Matters Of The Variable Heart: Respiratory Sinus Arrhythmia Response To Marital Interaction And Associations With Marital Quality

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Journal Of Personality And Social Psychology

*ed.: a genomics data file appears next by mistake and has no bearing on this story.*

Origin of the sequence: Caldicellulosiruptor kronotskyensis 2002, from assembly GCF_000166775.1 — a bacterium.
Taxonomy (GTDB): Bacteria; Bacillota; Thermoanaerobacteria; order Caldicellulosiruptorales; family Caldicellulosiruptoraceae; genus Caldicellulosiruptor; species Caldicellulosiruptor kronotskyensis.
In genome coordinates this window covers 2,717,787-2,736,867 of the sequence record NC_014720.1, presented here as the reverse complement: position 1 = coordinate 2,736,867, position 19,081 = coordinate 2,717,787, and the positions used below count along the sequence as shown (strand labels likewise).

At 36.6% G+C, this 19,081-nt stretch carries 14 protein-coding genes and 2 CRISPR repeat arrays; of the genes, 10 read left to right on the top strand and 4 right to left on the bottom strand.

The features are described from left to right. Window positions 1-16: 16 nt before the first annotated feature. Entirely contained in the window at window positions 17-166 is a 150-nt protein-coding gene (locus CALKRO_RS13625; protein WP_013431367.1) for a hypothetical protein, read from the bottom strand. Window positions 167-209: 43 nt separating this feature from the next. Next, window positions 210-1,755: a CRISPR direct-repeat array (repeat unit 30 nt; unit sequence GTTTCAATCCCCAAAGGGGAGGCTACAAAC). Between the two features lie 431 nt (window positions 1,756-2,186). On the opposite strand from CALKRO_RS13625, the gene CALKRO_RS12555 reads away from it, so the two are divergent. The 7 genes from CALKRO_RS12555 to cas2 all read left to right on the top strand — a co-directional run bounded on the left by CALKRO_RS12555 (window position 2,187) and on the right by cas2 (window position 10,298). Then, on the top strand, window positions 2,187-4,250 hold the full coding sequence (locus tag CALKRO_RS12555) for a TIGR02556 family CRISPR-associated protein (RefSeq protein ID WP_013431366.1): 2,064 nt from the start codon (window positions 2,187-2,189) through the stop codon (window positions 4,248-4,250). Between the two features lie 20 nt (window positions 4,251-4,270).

Maintenance of relationship quality requires self-regulation of emotion and social behavior, and women often display greater effort in this regard than do men. Furthermore, such efforts can deplete the limited capacity for self-regulation. In recent models of self-regulation, resting level of respiratory sinus arrhythmia, quantified as high-frequency heart rate variability (HF-HRV), is an indicator of self-regulatory capacity, whereas transient increases in HF-HRV reflect self-regulatory effort. To test these hypotheses in marriage, 114 young couples completed measures of marital quality and a positive, neutral, or negative initial marital task, preceded and followed by resting baseline assessments of HF-HRV. Couples then discussed a current marital disagreement. Resting HF-HRV was correlated with marital quality, suggesting that capacity for self-regulation is associated with adaptive functioning in close relationships. For women but not men, the negative initial task produced a decrease in resting HF-HRV. This effect was mediated by the husbands' negative affect response to the task and their ratings of wives as controlling and directive. When the subsequent disagreement discussion followed the negative initial task, women displayed increased HF-HRV during the discussion but a decrease when it followed the neutral or positive task. The valence of the initial task had no effect on men's HF-HRV during disagreement. Negative marital interactions can reduce women's resting HF-HRV, with potentially adverse health consequences. Women's reduced health benefit from marriage might reflect the depleting effects on self-regulatory capacity of their greater efforts to manage relationship quality.